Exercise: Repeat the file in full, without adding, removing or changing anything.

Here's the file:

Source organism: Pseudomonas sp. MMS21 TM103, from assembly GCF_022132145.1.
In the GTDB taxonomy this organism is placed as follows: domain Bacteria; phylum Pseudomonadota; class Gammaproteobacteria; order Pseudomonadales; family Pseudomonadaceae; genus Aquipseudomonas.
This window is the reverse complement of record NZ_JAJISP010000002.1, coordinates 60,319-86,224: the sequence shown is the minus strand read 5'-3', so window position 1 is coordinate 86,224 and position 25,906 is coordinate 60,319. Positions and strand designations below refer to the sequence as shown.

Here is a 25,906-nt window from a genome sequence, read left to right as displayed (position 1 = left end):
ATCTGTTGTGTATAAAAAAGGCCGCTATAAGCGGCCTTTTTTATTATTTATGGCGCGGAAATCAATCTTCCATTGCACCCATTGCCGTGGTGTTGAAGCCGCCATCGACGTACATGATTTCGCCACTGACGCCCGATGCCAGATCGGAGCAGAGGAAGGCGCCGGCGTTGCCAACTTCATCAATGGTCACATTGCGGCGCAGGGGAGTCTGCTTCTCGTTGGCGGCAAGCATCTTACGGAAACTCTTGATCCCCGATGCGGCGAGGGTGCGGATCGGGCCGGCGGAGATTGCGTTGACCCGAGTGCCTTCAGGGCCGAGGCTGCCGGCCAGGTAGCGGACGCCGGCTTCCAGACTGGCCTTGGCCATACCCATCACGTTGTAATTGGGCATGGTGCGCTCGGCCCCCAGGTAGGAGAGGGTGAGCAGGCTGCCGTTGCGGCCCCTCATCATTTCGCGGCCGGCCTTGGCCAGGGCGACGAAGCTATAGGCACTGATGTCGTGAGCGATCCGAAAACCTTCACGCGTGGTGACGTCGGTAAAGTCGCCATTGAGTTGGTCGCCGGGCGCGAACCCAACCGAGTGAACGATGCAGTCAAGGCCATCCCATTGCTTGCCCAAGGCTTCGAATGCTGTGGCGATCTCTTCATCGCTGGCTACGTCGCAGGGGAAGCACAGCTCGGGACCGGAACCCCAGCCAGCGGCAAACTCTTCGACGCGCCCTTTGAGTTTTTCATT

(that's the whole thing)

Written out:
Source organism: Pseudomonas sp. MMS21 TM103, from assembly GCF_022132145.1.
In the GTDB taxonomy this organism is placed as follows: domain Bacteria; phylum Pseudomonadota; class Gammaproteobacteria; order Pseudomonadales; family Pseudomonadaceae; genus Aquipseudomonas.
This window is the reverse complement of record NZ_JAJISP010000002.1, coordinates 60,319-86,224: the sequence shown is the minus strand read 5'-3', so window position 1 is coordinate 86,224 and position 25,906 is coordinate 60,319. Positions and strand designations below refer to the sequence as shown.

Here is a 25,906-nt window from a genome sequence, read left to right as displayed (position 1 = left end):
ATCTGTTGTGTATAAAAAAGGCCGCTATAAGCGGCCTTTTTTATTATTTATGGCGCGGAAATCAATCTTCCATTGCACCCATTGCCGTGGTGTTGAAGCCGCCATCGACGTACATGATTTCGCCACTGACGCCCGATGCCAGATCGGAGCAGAGGAAGGCGCCGGCGTTGCCAACTTCATCAATGGTCACATTGCGGCGCAGGGGAGTCTGCTTCTCGTTGGCGGCAAGCATCTTACGGAAACTCTTGATCCCCGATGCGGCGAGGGTGCGGATCGGGCCGGCGGAGATTGCGTTGACCCGAGTGCCTTCAGGGCCGAGGCTGCCGGCCAGGTAGCGGACGCCGGCTTCCAGACTGGCCTTGGCCATACCCATCACGTTGTAATTGGGCATGGTGCGCTCGGCCCCCAGGTAGGAGAGGGTGAGCAGGCTGCCGTTGCGGCCCCTCATCATTTCGCGGCCGGCCTTGGCCAGGGCGACGAAGCTATAGGCACTGATGTCGTGAGCGATCCGAAAACCTTCACGCGTGGTGACGTCGGTAAAGTCGCCATTGAGTTGGTCGCCGGGCGCGAACCCAACCGAGTGAACGATGCAGTCAAGGCCATCCCATTGCTTGCCCAAGGCTTCGAATGCTGTGGCGATCTCTTCATCGCTGGCTACGTCGCAGGGGAAGCACAGCTCGGGACCGGAACCCCAGCCAGCGGCAAACTCTTCGACGCGCCCTTTGAGTTTTTCATT